• computer-aided manufacturing (CAM); and
  • Engineering to order (ETO)

The license requirement also includes software updates in the specified categories. Fortunately, BIS has created two exceptions where no license would be required:

if the EAR99 software is intended for companies “that operate exclusively in the agricultural or medical sectors”; and

if such EAR99 software and items covered by Export Control Classification Numbers (ECCNs) 5A991, 5A992.c, and 5D992.c are intended for certain types of civilian end users in Russia and Belarus, including, but not limited to, wholly owned subsidiaries, branches, or sales offices of U.S. companies or companies headquartered in A:5 and A:6 countries, and joint ventures of the same between U.S. companies and A:5 or A:6 companies.

3. Restriction of the scope of the CCD license exception

The EAR includes a license exception for certain consumer communications equipment and software for Cuba, Russia, and Belarus (known as License Exemption CCD). For Russia, this exception is limited to personal communications equipment and software for use by individual consumers (not business or corporate products). However, the exception can be used for export to commercial entities and businesses that are not owned or operated by the Russian government. See BIS Russia Export FAQs (May 2, 2022).

Effective June 12, 2024, the new rule will limit the CCD license exception for Russia and Belarus to restrict certain devices and software as follows:

4. Consolidation of sanctions against Russia and Belarus in a single EAR section

Prior to the new rule, licensing requirements for exports, re-exports, and transfers (domestic) to or within Russia and Belarus were found primarily in three sections of the EAR: Section 746.5 (for miscellaneous manufactured goods), Section 746.8 (primarily for items on the Commerce Control List and items covered by the Foreign Direct Products Related to Russia and Belarus regulations), and Section 746.10 (for luxury goods).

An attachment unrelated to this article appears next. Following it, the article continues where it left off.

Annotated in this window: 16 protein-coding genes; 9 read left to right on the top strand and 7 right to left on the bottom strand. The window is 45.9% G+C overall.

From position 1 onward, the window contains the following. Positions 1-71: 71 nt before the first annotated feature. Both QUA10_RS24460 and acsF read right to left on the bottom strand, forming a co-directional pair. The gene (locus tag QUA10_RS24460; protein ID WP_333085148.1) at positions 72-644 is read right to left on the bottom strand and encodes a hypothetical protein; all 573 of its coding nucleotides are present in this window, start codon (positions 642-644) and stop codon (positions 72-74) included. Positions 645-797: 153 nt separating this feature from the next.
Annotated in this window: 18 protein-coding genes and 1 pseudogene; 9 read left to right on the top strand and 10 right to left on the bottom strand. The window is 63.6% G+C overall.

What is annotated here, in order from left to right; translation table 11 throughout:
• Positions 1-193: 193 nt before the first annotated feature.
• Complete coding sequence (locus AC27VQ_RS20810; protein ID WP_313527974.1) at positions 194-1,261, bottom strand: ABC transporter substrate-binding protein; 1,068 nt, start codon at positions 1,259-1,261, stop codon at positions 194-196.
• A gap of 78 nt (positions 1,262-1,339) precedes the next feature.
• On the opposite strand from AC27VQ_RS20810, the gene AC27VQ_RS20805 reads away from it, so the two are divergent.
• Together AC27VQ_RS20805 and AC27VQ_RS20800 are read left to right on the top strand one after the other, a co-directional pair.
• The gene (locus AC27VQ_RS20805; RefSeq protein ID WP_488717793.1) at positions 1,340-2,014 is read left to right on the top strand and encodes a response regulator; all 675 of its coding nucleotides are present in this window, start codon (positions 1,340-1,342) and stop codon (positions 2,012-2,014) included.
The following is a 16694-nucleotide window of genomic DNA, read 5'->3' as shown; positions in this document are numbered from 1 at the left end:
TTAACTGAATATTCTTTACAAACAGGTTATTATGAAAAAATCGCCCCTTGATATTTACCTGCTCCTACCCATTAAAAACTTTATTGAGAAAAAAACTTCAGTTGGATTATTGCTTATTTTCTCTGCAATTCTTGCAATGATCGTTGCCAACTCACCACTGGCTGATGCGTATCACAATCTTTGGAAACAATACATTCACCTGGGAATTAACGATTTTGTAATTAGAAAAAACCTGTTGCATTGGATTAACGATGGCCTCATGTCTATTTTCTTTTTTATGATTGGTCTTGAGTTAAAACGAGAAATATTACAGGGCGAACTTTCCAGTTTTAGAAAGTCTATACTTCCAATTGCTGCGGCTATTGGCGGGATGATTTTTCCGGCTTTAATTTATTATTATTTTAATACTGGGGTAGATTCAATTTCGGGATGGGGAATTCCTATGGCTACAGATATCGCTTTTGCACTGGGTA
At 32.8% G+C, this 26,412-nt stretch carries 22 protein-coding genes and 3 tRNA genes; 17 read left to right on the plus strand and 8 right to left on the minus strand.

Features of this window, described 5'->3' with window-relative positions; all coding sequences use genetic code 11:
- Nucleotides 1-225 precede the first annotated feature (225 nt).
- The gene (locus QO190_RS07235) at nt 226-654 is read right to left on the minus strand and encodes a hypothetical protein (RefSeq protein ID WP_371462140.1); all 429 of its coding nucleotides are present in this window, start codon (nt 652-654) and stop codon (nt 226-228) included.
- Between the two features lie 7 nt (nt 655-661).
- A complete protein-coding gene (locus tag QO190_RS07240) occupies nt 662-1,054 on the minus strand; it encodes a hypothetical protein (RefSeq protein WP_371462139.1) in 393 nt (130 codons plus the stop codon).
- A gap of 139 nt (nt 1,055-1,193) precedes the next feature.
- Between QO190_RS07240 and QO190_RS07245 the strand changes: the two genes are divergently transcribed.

Now, all of these licensing requirements are consolidated into a revised and expanded Section 746.8. This is a welcome change that should make it easier for readers to navigate the regulations.

5. Changes in the entity list structure – addresses with high diversion risk

In addition to adding five companies to the Entity List, BIS has also added eight addresses, labelled Address 01, Address 02, etc. This is a change from the way BIS normally adds companies to the Entity List. With the new rule, exporters will need licenses for all companies that use the newly added addresses.

Normally, the involvement of a company located in the same location as a publicly traded company is a red flag in export transactions. But now the BIS is adding unique licensing requirements for addresses that are repeatedly used by companies that conduct activities that are contrary to U.S. national security or foreign policy interests. Therefore, exporters and practitioners should verify the names and addresses of the companies.

We will continue to monitor the new sanctions and export control regulations against Russia and their impact and will provide our updates here.